After that I fitted it in the glovebox and I'm very pleased with the result. No more skipping, nice & easy fit. (I just had to saw the upper right corner of the glovebox - LHD car)
|Don't forget the glovebox option|
|Thanks guys, i think its gunna have 2 be the boot if i can find someone who knows what there doing or try 2 modify the glove box like some people who have cut the corners away. If i could get half an inch more depth it would fit perfect.|
|Well I found that my car has aircon so there isn't really a glovebox at all, and in my son's his Sony 10 stack would not fit in his normal glovebox. Also, is it horizontal or vertical?|
With under bonnet mounting, you just have to stop water actually running onto the unit. To do this, fit a piece of pipe insulation to the very front of the valance where it joins the plastic thingy that covers the brake cylinder etc. Its just to stop water running from the heater plenum intake area down the plastic thingy.
In practise I have not had any problems with either unit. Mine about 3 years and sons about 18 months.
I could probably e;mail some pics if you need them
Pictures would be good.
|My advice: check the specs of the changer, 'cause it will be mounted with a certain angle, if fixed to the wall behind the passenger seat.|
Many of them have a switch to specify the mounting method: 0°, 45° and 90°.
|I found that cutting the corners of the glove box did indeed liberate an additional half inch of depth - my Sony CD 10-disc autochanger fits very nicely :o)|
|Rob you are a life saver, i have exactly the same autochanger as the one in the pics from my previous car so now i know i can fit it in the glove box.|
Many thanks for that link, i'll be following those instructions closely very soon.
|I had my old 6 disc pioneer CD changer fitted under the bonnet. I used many of the methods mentioned above. I mainly used velcro and ty-wraps to hold everything in position. To keep the unit waterproof I used an old laptop bag that my friend gave me (it doesn't get that wet under the bonnet, I had my changer fitted all winter with no probs). I attached the unit to the plastic covering over the pipework as my changer wouldn't quite fit in the battery sized space on the drivers side. As mentioned above the wiring went into the car via the grommit on the passenger side of the car.|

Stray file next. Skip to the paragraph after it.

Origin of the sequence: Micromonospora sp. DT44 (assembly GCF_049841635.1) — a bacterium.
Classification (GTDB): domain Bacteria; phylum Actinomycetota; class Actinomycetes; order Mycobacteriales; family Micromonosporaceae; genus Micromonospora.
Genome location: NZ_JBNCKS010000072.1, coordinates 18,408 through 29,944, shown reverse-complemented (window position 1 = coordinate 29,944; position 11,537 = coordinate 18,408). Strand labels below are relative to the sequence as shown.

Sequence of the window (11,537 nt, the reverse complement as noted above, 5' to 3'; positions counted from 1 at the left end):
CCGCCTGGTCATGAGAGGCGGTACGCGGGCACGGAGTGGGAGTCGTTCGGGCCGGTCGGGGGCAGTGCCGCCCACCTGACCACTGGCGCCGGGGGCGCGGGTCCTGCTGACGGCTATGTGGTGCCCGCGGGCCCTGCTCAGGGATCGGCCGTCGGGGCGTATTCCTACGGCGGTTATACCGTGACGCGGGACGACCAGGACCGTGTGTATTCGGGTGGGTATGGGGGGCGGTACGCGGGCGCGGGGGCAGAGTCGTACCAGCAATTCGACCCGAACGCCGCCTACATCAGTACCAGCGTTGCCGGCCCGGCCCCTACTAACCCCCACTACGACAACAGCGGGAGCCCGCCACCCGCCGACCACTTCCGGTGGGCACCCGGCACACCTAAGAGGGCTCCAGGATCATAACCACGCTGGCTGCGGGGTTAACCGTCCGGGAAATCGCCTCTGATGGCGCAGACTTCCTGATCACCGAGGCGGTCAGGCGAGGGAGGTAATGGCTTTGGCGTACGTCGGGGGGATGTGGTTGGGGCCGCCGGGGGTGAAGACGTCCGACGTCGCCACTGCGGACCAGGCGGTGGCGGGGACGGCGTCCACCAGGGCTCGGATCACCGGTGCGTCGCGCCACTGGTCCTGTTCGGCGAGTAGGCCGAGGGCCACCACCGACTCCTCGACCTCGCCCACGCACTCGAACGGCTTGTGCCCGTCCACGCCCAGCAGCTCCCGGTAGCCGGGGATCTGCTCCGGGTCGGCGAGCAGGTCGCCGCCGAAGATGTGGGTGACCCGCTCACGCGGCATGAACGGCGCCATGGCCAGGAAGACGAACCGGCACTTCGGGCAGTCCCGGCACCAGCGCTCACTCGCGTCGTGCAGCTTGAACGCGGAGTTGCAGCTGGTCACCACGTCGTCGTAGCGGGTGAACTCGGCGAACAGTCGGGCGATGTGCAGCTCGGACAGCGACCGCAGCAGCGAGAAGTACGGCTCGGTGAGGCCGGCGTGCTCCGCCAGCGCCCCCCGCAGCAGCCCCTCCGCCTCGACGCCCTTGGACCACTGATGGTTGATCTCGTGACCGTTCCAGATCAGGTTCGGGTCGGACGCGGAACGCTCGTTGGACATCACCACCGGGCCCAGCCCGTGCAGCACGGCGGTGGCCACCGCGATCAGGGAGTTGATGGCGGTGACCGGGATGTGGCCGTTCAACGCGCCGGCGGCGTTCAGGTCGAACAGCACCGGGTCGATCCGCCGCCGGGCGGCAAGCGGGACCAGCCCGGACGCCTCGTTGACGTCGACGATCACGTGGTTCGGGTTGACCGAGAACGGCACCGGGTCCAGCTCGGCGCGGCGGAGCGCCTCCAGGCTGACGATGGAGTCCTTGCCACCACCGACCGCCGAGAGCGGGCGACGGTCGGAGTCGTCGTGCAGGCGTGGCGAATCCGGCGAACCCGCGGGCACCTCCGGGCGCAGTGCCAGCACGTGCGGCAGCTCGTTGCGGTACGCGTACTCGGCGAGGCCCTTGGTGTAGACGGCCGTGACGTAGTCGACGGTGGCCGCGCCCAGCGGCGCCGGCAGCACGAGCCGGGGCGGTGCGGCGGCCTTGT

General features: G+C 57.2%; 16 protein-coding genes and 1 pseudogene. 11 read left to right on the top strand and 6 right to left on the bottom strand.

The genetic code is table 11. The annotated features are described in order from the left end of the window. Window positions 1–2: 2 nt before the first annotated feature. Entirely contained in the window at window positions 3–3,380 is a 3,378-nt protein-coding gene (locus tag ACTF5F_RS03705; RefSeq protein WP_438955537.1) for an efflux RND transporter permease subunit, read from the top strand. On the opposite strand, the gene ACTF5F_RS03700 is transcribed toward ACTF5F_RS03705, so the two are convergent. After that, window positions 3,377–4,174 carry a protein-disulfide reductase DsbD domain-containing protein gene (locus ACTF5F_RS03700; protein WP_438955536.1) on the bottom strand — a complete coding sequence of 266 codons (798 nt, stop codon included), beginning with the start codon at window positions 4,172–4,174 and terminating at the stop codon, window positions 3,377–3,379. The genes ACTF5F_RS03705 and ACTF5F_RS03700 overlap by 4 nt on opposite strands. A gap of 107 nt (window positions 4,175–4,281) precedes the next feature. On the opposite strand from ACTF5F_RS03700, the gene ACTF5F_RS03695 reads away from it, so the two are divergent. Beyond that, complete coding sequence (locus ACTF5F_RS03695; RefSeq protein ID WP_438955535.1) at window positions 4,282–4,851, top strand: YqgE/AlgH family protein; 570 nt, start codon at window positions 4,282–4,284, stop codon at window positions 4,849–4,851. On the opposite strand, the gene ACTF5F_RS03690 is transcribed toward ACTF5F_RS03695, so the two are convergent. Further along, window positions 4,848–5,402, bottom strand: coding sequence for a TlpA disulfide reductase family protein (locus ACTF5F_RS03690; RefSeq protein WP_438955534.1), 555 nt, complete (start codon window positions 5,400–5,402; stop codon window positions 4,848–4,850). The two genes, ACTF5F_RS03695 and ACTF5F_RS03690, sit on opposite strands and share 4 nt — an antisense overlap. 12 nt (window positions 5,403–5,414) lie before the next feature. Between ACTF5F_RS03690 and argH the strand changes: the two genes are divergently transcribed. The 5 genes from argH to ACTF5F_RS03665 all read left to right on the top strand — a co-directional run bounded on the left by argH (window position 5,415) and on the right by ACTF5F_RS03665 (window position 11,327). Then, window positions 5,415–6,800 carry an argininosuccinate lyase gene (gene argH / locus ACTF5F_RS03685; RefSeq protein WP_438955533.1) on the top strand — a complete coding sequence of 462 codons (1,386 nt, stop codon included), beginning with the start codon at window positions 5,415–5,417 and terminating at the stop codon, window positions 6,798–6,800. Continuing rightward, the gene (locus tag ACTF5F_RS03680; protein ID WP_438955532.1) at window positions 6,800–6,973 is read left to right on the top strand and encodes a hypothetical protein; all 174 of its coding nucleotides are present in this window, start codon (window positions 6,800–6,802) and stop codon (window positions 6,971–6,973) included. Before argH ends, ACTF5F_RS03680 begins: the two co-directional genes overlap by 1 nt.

Under the bonnet is good as it saves space in the boot and glove box and is out of view, however it is a bit of a pain when you want to change CD's.
Got bored with changing CD's and I now have an MP3 player fitted. This required a separate amplifier which I fitted behind the drivers seat. 4 self tappers straight into the sound deadening stuff. I find that's plenty strong enough and no drilling!
|Fitted mine in the boot in about 20mins, there are instructions somewhere in the archive and is very simple as the wiring channels are already in place.|
I've got a Kenwood 10 disc autochanger and it sits snuggly on the floor of the boot with velcro on the bottom.
My advice would be to try several places using the velcro technique and see which one you prefer before doing anything permanent.
This thread was discussed between 10/10/2002 and 16/10/2002